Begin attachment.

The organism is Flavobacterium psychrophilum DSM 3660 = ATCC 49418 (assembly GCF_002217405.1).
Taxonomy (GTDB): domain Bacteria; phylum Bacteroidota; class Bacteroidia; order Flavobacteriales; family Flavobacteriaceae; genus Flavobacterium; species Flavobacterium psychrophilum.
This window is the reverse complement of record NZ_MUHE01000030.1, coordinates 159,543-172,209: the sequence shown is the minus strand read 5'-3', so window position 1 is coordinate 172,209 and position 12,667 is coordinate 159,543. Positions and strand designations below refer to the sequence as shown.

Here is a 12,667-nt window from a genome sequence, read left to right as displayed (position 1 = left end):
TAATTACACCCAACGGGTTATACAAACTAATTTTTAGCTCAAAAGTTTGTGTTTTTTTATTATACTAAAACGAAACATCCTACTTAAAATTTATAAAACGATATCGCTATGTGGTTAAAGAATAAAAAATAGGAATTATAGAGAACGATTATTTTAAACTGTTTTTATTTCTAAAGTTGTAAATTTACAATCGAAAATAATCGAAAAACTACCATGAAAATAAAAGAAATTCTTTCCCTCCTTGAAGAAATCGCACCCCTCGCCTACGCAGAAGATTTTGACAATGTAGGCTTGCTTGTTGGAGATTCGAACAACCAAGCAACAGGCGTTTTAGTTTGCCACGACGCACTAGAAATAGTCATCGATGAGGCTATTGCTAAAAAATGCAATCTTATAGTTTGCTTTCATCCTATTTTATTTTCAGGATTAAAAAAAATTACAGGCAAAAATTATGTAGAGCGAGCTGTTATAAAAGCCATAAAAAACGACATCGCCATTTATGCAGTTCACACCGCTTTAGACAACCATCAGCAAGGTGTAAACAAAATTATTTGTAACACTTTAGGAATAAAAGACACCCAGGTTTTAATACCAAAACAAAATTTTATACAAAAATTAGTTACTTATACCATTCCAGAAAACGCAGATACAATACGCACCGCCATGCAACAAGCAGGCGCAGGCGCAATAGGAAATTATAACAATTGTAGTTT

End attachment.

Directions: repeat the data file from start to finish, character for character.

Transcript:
The organism is Flavobacterium psychrophilum DSM 3660 = ATCC 49418 (assembly GCF_002217405.1).
Taxonomy (GTDB): domain Bacteria; phylum Bacteroidota; class Bacteroidia; order Flavobacteriales; family Flavobacteriaceae; genus Flavobacterium; species Flavobacterium psychrophilum.
This window is the reverse complement of record NZ_MUHE01000030.1, coordinates 159,543-172,209: the sequence shown is the minus strand read 5'-3', so window position 1 is coordinate 172,209 and position 12,667 is coordinate 159,543. Positions and strand designations below refer to the sequence as shown.

Here is a 12,667-nt window from a genome sequence, read left to right as displayed (position 1 = left end):
TAATTACACCCAACGGGTTATACAAACTAATTTTTAGCTCAAAAGTTTGTGTTTTTTTATTATACTAAAACGAAACATCCTACTTAAAATTTATAAAACGATATCGCTATGTGGTTAAAGAATAAAAAATAGGAATTATAGAGAACGATTATTTTAAACTGTTTTTATTTCTAAAGTTGTAAATTTACAATCGAAAATAATCGAAAAACTACCATGAAAATAAAAGAAATTCTTTCCCTCCTTGAAGAAATCGCACCCCTCGCCTACGCAGAAGATTTTGACAATGTAGGCTTGCTTGTTGGAGATTCGAACAACCAAGCAACAGGCGTTTTAGTTTGCCACGACGCACTAGAAATAGTCATCGATGAGGCTATTGCTAAAAAATGCAATCTTATAGTTTGCTTTCATCCTATTTTATTTTCAGGATTAAAAAAAATTACAGGCAAAAATTATGTAGAGCGAGCTGTTATAAAAGCCATAAAAAACGACATCGCCATTTATGCAGTTCACACCGCTTTAGACAACCATCAGCAAGGTGTAAACAAAATTATTTGTAACACTTTAGGAATAAAAGACACCCAGGTTTTAATACCAAAACAAAATTTTATACAAAAATTAGTTACTTATACCATTCCAGAAAACGCAGATACAATACGCACCGCCATGCAACAAGCAGGCGCAGGCGCAATAGGAAATTATAACAATTGTAGTTT